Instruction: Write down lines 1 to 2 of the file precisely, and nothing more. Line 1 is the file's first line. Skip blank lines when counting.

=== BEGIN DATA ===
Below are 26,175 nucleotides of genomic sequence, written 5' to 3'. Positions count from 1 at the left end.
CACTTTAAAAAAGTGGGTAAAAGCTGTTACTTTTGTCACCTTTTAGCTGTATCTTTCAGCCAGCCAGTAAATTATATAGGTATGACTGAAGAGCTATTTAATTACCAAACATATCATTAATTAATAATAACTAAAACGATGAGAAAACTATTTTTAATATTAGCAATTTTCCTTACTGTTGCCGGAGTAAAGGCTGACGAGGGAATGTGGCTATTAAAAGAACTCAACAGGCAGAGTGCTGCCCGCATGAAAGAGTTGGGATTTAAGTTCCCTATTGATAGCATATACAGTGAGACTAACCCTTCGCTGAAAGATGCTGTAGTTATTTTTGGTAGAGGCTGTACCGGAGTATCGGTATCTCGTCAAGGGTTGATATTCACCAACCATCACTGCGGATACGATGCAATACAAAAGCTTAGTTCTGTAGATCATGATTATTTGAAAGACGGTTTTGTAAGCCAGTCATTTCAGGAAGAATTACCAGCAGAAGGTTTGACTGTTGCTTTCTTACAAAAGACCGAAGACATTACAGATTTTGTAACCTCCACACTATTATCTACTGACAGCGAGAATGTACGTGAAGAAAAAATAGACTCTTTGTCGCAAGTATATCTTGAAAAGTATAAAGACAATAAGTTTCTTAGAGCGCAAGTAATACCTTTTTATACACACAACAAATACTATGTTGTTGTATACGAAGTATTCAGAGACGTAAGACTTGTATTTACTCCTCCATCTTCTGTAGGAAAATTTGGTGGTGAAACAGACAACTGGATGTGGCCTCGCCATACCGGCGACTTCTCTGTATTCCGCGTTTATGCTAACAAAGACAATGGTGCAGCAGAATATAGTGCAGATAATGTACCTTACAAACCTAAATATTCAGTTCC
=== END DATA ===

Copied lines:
Below are 26,175 nucleotides of genomic sequence, written 5' to 3'. Positions count from 1 at the left end.
CACTTTAAAAAAGTGGGTAAAAGCTGTTACTTTTGTCACCTTTTAGCTGTATCTTTCAGCCAGCCAGTAAATTATATAGGTATGACTGAAGAGCTATTTAATTACCAAACATATCATTAATTAATAATAACTAAAACGATGAGAAAACTATTTTTAATATTAGCAATTTTCCTTACTGTTGCCGGAGTAAAGGCTGACGAGGGAATGTGGCTATTAAAAGAACTCAACAGGCAGAGTGCTGCCCGCATGAAAGAGTTGGGATTTAAGTTCCCTATTGATAGCATATACAGTGAGACTAACCCTTCGCTGAAAGATGCTGTAGTTATTTTTGGTAGAGGCTGTACCGGAGTATCGGTATCTCGTCAAGGGTTGATATTCACCAACCATCACTGCGGATACGATGCAATACAAAAGCTTAGTTCTGTAGATCATGATTATTTGAAAGACGGTTTTGTAAGCCAGTCATTTCAGGAAGAATTACCAGCAGAAGGTTTGACTGTTGCTTTCTTACAAAAGACCGAAGACATTACAGATTTTGTAACCTCCACACTATTATCTACTGACAGCGAGAATGTACGTGAAGAAAAAATAGACTCTTTGTCGCAAGTATATCTTGAAAAGTATAAAGACAATAAGTTTCTTAGAGCGCAAGTAATACCTTTTTATACACACAACAAATACTATGTTGTTGTATACGAAGTATTCAGAGACGTAAGACTTGTATTTACTCCTCCATCTTCTGTAGGAAAATTTGGTGGTGAAACAGACAACTGGATGTGGCCTCGCCATACCGGCGACTTCTCTGTATTCCGCGTTTATGCTAACAAAGACAATGGTGCAGCAGAATATAGTGCAGATAATGTACCTTACAAACCTAAATATTCAGTTCC